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Lessons from the 2008 financial crisis for our coronavirus recovery today – Recovery podcast series part six

Posted 8 July, 2020

Markets panicked following the collapse of investment bank, Lehman Brothers, in 2008. (opens in a new window)Shutterstock.com

In this sixth and final episode of (opens in a new window)Recovery, a series from (opens in a new window)The Anthill Podcast exploring how the world rebuilt after historic crises, we look at the 2008 global financial crisis. The recovery over the last decade has been slow and painful, and offers important lessons for the coronavirus recovery ahead.

The 2008 financial crisis resulted in the worst global recession since the second world war. The collapse of US investment bank Lehman Brothers in September 2008 caused a meltdown of the global financial system. Money markets froze and there was a major credit crunch as the ability to borrow money suddenly dried up.

But the crisis had multiple, underlying causes. It followed years of excessive risk taking by bankers and lax government regulation. This had fuelled a US housing market bubble and glut of other dodgy investments. When Lehman went bankrupt, taking US$700 billion in liabilities with it, markets panicked.

To stop the contagion and make sure other major financial institutions didn’t collapse, governments stepped in to shore up the system by bailing out the banks. Anastasia Nesvetailova, professor of international political economy at City, University of London, explains what these bailouts involved and why they were so necessary.

The government response to the crisis had some unintended consequences, she says. Low interest rates and easy access to capital made those who were already wealthy even wealthier, drove up asset prices (like property) and failed to stimulate the economy in a way that benefited everyone.

The recovery was also very uneven geographically. (opens in a new window)Aidan Regan, associate professor at University College Dublin, tells us how the crisis spread across the eurozone and why some countries rebounded a lot more quickly than others.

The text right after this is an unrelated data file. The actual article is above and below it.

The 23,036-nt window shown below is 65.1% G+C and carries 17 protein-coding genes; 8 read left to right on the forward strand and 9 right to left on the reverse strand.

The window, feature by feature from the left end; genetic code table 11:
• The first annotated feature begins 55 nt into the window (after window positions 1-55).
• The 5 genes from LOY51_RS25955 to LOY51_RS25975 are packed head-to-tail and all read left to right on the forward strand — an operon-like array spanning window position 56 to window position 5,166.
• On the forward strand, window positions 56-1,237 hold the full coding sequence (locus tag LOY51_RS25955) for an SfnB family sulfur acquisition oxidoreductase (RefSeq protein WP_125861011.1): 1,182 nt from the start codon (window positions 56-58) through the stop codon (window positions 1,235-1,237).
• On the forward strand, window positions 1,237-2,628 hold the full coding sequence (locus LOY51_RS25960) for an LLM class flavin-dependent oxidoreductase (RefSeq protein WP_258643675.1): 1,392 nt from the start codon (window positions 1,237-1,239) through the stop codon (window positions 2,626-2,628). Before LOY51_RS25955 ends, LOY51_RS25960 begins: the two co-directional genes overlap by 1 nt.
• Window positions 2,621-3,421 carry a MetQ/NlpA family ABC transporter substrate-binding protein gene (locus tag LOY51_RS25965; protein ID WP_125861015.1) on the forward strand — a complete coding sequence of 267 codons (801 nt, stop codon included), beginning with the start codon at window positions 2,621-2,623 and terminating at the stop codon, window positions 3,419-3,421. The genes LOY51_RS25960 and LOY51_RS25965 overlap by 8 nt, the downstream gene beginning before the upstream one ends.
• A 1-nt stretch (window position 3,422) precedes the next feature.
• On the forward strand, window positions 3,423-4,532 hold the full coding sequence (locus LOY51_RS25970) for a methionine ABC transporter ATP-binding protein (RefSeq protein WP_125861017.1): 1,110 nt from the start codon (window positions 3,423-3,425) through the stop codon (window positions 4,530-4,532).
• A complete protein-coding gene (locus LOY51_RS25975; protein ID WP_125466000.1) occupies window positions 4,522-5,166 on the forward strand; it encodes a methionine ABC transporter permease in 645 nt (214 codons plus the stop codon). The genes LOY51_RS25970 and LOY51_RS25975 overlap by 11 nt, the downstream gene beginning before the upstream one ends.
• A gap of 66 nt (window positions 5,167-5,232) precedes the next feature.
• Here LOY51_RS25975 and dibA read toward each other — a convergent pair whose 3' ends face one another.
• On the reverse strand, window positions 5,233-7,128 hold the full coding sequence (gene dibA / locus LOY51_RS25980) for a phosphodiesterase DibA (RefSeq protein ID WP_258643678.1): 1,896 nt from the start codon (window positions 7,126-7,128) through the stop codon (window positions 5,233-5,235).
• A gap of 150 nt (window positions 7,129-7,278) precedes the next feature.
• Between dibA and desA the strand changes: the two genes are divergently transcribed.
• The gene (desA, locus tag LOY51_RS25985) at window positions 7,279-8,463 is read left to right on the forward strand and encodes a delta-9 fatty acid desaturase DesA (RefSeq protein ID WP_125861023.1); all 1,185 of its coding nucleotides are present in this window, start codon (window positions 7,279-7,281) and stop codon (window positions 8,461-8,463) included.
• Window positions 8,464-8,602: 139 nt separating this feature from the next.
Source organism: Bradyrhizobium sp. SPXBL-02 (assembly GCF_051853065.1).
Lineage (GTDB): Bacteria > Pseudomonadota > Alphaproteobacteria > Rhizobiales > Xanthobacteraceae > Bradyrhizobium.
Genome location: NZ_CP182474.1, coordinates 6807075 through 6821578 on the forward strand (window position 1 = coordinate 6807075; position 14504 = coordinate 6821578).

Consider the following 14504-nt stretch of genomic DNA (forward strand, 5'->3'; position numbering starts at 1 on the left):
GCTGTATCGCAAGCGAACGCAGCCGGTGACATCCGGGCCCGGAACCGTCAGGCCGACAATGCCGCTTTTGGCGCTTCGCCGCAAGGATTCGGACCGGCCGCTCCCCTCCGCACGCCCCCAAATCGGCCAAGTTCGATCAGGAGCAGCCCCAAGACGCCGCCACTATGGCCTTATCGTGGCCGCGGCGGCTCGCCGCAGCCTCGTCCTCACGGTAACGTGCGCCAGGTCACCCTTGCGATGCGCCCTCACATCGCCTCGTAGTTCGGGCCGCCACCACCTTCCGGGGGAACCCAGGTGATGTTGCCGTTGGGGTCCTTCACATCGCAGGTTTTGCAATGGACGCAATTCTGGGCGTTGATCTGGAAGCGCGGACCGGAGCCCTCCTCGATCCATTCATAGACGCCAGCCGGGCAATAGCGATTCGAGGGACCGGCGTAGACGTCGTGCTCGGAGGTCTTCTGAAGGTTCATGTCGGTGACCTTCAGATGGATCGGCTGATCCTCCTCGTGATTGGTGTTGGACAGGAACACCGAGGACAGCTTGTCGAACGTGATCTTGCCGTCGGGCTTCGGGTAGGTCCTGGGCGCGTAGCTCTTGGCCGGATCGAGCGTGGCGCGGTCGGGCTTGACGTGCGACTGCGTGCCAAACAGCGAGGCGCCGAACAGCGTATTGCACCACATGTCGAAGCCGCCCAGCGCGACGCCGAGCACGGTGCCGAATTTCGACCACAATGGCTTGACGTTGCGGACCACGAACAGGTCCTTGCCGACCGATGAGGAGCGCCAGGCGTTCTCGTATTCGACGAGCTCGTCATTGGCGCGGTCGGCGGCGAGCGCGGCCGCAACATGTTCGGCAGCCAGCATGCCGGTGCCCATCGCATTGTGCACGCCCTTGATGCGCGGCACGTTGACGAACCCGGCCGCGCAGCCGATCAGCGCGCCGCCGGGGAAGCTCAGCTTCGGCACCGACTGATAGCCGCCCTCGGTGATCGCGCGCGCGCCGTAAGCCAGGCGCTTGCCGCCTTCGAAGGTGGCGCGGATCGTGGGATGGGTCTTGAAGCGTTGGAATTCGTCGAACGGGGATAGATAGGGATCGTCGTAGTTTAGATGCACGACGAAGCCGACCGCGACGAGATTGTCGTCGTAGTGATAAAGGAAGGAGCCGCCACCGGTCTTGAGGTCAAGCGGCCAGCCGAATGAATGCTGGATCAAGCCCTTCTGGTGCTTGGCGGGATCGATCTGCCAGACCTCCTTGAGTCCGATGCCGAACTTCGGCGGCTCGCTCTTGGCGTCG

The austerity policies that many governments adopted following the 2008 financial crisis also come under the spotlight. Nesvetailova and Regan explain why the decision to cut public spending hampered economic growth in the UK and across Europe.

Plus, we explore how emerging markets were affected by the 2008 financial crisis. Carolina Alves, fellow in economics at the University of Cambridge, outlines how some emerging markets were shielded from elements of the crisis but also left vulnerable to the large reduction in finance that followed.

By (opens in a new window)Annabel Bligh, Business & Economy Editor and Podcast Producer, (opens in a new window)The Conversation and (opens in a new window)Gemma Ware, Global Affairs Editor and Podcast Producer, (opens in a new window)The Conversation

This article is republished from (opens in a new window)The Conversation under a Creative Commons license. Read the (opens in a new window)original article.

This episode was produced by Gemma Ware and Annabel Bligh with sound design by Eloise Stevens.

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